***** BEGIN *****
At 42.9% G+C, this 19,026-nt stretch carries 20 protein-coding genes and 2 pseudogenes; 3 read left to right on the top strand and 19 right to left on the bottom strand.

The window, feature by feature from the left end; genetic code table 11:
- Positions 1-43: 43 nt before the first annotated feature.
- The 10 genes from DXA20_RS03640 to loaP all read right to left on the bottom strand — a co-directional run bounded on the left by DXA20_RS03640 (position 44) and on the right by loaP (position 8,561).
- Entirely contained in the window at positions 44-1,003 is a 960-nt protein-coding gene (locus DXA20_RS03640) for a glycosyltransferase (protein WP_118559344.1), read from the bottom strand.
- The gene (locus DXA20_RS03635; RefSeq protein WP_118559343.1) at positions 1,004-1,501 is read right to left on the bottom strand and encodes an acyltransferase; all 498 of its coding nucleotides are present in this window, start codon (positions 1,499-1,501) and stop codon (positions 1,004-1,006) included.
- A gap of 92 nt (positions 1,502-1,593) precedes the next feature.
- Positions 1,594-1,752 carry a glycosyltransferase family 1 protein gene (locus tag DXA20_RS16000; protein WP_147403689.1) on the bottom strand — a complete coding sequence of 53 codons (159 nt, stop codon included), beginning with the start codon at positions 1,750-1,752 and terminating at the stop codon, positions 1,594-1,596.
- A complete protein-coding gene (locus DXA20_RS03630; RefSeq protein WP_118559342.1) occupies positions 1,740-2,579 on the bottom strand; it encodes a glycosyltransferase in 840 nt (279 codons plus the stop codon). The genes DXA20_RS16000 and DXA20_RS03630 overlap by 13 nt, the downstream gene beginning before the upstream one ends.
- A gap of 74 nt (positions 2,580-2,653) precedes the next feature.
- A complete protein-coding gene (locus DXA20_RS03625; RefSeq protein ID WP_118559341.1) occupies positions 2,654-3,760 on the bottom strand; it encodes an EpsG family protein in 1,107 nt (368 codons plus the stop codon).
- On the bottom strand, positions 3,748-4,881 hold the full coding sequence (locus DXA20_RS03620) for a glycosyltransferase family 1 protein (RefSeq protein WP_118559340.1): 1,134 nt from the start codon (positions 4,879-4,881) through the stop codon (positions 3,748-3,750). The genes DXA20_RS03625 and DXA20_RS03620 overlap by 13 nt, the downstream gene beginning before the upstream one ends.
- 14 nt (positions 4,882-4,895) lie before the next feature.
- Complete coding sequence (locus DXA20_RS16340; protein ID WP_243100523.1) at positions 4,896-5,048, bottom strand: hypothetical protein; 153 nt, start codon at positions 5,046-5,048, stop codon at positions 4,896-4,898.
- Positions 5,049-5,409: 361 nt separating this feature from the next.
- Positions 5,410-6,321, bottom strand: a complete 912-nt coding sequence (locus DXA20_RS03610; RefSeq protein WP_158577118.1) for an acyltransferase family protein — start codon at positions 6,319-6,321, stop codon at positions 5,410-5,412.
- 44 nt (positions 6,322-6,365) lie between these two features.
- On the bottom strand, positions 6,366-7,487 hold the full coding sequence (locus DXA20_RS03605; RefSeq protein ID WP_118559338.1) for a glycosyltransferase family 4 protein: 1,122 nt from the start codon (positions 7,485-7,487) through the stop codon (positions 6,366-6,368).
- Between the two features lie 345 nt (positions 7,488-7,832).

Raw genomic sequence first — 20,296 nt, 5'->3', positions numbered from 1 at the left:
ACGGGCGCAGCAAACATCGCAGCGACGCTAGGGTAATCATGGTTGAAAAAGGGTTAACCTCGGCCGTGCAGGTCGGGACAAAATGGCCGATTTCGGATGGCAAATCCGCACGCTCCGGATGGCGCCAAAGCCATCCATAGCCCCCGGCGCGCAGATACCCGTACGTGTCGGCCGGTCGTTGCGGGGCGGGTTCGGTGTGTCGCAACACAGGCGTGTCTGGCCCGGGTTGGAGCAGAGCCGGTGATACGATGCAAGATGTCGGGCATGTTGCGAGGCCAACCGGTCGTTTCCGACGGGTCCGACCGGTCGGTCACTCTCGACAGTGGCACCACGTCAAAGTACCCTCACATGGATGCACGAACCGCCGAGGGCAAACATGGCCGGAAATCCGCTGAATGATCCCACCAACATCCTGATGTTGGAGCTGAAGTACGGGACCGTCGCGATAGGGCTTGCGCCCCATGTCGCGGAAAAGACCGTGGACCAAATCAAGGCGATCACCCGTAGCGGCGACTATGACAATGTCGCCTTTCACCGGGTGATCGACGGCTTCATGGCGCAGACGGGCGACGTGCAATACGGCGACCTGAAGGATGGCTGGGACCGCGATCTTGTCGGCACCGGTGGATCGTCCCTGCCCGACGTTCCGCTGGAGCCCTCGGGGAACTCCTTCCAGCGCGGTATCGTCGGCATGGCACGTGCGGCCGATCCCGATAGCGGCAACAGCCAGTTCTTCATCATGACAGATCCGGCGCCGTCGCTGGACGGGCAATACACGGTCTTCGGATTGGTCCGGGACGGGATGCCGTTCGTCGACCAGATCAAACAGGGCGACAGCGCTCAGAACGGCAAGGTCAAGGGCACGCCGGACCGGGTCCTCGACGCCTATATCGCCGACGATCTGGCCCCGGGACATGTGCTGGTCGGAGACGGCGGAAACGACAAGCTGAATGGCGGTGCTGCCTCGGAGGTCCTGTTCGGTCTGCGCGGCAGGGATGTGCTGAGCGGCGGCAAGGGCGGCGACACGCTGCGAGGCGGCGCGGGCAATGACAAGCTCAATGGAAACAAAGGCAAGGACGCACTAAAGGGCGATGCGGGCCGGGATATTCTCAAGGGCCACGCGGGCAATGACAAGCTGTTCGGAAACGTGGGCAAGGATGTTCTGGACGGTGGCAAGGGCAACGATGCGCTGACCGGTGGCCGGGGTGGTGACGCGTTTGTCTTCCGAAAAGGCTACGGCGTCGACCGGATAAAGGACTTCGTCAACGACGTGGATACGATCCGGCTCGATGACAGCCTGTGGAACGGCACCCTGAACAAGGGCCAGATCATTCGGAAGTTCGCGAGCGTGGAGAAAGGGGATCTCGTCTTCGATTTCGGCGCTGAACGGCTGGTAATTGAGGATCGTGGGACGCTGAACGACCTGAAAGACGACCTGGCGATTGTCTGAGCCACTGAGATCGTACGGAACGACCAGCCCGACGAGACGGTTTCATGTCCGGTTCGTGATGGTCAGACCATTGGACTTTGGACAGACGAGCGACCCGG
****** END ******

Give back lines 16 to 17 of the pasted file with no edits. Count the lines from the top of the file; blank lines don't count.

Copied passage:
- Positions 5,410-6,321, bottom strand: a complete 912-nt coding sequence (locus DXA20_RS03610; RefSeq protein WP_158577118.1) for an acyltransferase family protein — start codon at positions 6,319-6,321, stop codon at positions 5,410-5,412.
- 44 nt (positions 6,322-6,365) lie between these two features.